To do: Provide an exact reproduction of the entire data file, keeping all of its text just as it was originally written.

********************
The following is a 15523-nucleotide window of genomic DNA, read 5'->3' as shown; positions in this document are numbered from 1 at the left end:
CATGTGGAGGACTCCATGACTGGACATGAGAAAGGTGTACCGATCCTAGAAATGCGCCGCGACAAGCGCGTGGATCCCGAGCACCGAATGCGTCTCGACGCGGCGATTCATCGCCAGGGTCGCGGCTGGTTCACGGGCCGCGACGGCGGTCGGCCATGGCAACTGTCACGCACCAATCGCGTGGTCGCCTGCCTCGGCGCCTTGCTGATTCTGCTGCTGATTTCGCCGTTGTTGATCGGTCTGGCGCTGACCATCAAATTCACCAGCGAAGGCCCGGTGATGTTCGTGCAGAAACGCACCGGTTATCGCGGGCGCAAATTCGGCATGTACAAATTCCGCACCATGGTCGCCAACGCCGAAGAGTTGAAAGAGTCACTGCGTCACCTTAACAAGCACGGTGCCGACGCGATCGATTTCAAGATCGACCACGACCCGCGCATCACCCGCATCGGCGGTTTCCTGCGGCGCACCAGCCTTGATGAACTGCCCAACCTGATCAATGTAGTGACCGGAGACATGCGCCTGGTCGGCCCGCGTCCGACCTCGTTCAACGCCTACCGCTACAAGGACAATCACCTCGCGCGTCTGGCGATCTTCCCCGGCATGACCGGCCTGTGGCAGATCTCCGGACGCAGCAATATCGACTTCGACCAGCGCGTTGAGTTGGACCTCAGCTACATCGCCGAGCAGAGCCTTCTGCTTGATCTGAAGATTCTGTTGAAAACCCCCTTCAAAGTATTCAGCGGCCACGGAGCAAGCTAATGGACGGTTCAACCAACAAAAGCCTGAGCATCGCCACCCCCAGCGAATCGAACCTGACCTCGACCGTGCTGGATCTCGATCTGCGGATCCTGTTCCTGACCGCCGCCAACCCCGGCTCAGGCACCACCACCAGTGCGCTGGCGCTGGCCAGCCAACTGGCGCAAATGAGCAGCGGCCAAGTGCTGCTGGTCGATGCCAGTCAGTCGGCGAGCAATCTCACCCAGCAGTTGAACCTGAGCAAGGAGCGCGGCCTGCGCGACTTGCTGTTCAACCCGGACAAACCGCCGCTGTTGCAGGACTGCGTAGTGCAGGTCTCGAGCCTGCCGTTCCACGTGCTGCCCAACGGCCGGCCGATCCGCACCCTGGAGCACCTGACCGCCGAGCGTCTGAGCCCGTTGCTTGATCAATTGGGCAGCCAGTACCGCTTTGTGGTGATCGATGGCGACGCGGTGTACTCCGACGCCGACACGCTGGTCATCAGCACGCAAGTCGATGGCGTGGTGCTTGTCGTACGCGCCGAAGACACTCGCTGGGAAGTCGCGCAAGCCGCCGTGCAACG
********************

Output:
The following is a 15523-nucleotide window of genomic DNA, read 5'->3' as shown; positions in this document are numbered from 1 at the left end:
CATGTGGAGGACTCCATGACTGGACATGAGAAAGGTGTACCGATCCTAGAAATGCGCCGCGACAAGCGCGTGGATCCCGAGCACCGAATGCGTCTCGACGCGGCGATTCATCGCCAGGGTCGCGGCTGGTTCACGGGCCGCGACGGCGGTCGGCCATGGCAACTGTCACGCACCAATCGCGTGGTCGCCTGCCTCGGCGCCTTGCTGATTCTGCTGCTGATTTCGCCGTTGTTGATCGGTCTGGCGCTGACCATCAAATTCACCAGCGAAGGCCCGGTGATGTTCGTGCAGAAACGCACCGGTTATCGCGGGCGCAAATTCGGCATGTACAAATTCCGCACCATGGTCGCCAACGCCGAAGAGTTGAAAGAGTCACTGCGTCACCTTAACAAGCACGGTGCCGACGCGATCGATTTCAAGATCGACCACGACCCGCGCATCACCCGCATCGGCGGTTTCCTGCGGCGCACCAGCCTTGATGAACTGCCCAACCTGATCAATGTAGTGACCGGAGACATGCGCCTGGTCGGCCCGCGTCCGACCTCGTTCAACGCCTACCGCTACAAGGACAATCACCTCGCGCGTCTGGCGATCTTCCCCGGCATGACCGGCCTGTGGCAGATCTCCGGACGCAGCAATATCGACTTCGACCAGCGCGTTGAGTTGGACCTCAGCTACATCGCCGAGCAGAGCCTTCTGCTTGATCTGAAGATTCTGTTGAAAACCCCCTTCAAAGTATTCAGCGGCCACGGAGCAAGCTAATGGACGGTTCAACCAACAAAAGCCTGAGCATCGCCACCCCCAGCGAATCGAACCTGACCTCGACCGTGCTGGATCTCGATCTGCGGATCCTGTTCCTGACCGCCGCCAACCCCGGCTCAGGCACCACCACCAGTGCGCTGGCGCTGGCCAGCCAACTGGCGCAAATGAGCAGCGGCCAAGTGCTGCTGGTCGATGCCAGTCAGTCGGCGAGCAATCTCACCCAGCAGTTGAACCTGAGCAAGGAGCGCGGCCTGCGCGACTTGCTGTTCAACCCGGACAAACCGCCGCTGTTGCAGGACTGCGTAGTGCAGGTCTCGAGCCTGCCGTTCCACGTGCTGCCCAACGGCCGGCCGATCCGCACCCTGGAGCACCTGACCGCCGAGCGTCTGAGCCCGTTGCTTGATCAATTGGGCAGCCAGTACCGCTTTGTGGTGATCGATGGCGACGCGGTGTACTCCGACGCCGACACGCTGGTCATCAGCACGCAAGTCGATGGCGTGGTGCTTGTCGTACGCGCCGAAGACACTCGCTGGGAAGTCGCGCAAGCCGCCGTGCAACG